US operators roll out electronic project apps to speed up maintenance

U.S. utilities can cut overheads for plant operations and maintenance (O&M) work package lifecycles by up to 75% by switching from paper to digital and mobile platforms, Jeff Colborn, Utilities Strategy Managing Director at Accenture, told Nuclear Energy Insider.

The digitization of nuclear work practices is pivotal to cutting industry-wide operating costs by 30% by January 2018, a target set by the Nuclear Energy Institute (NEI) in its Delivering the Nuclear Promise (DNP) initiative in 2015.

U.S. wholesale power prices have slumped on the back of low gas prices and rising renewable energy capacity and prompted the accelerated closure of several nuclear power plants. Digitization is seen as a key way for nuclear power plants to reduce O&M costs and remain competitive.

A recent survey by Nuclear Energy Insider showed 65% of nuclear plant operatives consider digitization as a large growth area for their company, while 19% said the electronic work package (e-WP) is the most important technology for boosting industry efficiency.

The use of e-WPs can cut overhead times by 2.5 hours, which results in significant annual savings for the thousands of packages executed annually at each plant, Colborn said in an interview.

In 2013, Accenture was asked by a large nuclear operator to study the performance and regulatory impact of using e-WPs using mobile tablets in the field.

Over the next two years, e-WPs were implemented across multiple nuclear facilities to manage and execute maintenance activities, transforming end-to-end performance and streamlining the flow of critical tasks. Efficiency gains included a 50-75% reduction in work package lifecycle overheads, which include materials and time spent managing and executing the maintenance work.

New investments

Falling software and hardware costs, along with economic pressure from wholesale markets, have accelerated the deployment of digital and mobile technology in the nuclear industry, Colborn said. Plant employees are also becoming more technology-proficient, he said.

An estimated 60-70% of U.S. nuclear plants will implement digitization projects in the next two or three years, Colborn said.

Investment in digital and mobile technology yields high returns for utilities, he said.

“Some nuclear operators insist that IT is different and that it’s sometimes hard to see the return. However, we are seeing that investment in IT if treated the same as, for example, the investment in upgrading a pump, the payback on IT is still higher. It’s a game changer.”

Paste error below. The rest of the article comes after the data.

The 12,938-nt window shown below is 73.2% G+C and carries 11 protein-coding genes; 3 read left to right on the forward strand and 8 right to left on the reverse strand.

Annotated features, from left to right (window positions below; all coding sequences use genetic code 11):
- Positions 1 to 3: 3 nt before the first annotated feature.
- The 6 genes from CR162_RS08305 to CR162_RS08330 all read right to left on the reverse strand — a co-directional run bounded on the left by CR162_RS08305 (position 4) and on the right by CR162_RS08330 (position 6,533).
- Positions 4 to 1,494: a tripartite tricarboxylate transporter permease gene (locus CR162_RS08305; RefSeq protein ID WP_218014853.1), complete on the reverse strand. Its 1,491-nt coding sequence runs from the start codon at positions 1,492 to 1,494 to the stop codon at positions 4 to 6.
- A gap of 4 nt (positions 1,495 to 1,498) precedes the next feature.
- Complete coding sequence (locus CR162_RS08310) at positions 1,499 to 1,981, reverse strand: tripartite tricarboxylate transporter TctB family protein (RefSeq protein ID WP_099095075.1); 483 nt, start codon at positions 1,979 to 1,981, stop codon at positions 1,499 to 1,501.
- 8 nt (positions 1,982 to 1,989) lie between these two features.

Financing digitization projects can be more challenging for smaller operators, but implementation by larger fleet operators will help to reduce first-of-a-kind project risks and drive down prices, Colborn said.

Large-scale digital systems have traditionally been delivered by established suppliers such as SAP, IBM and ABB, but rising industry demand has resulted in an increase of smaller software suppliers entering the market to augment the capabilities of existing enterprise systems, he noted.

Vendors lack in-depth knowledge of plant O&M execution and operators must clearly set out their digital strategy and requirements, he said.

Digital plants

Electronic work packages are just one of the many ways in which digital software is set to increase plant efficiency.

Last year GE Hitachi Nuclear Energy (GEH) and Exelon Generation announced a new industrial internet project which uses the latest analytics and sensor technology to optimize plant maintenance and increase asset life.

Technology advancements have brought the power of Big Data and the Internet of Things (IoT) to nuclear plant operations. These technologies allow operators to perform predictive data analytics on component performance to drive maintenance strategies and reduce plant outages.

Nuclear utilities have warned that regulation must keep up with technological advances.

Operators have called for the Nuclear Regulatory Commission (NRC) to accelerate regulation changes and the NRC has responded by prioritising new modified regulation on Digital Instrumentation & Control (DI&C) and safety-related systems. Priority projects are schedules to be completed by 2017-2018.

The regulator also plans to streamline license review processes based on lessons learned from recent licensing experience and ongoing research, NRC sources told Nuclear Energy Insider last month.

The NRC will also use new analytical approaches to address the safety of evolving digital systems, the sources said.

By Karen Thomas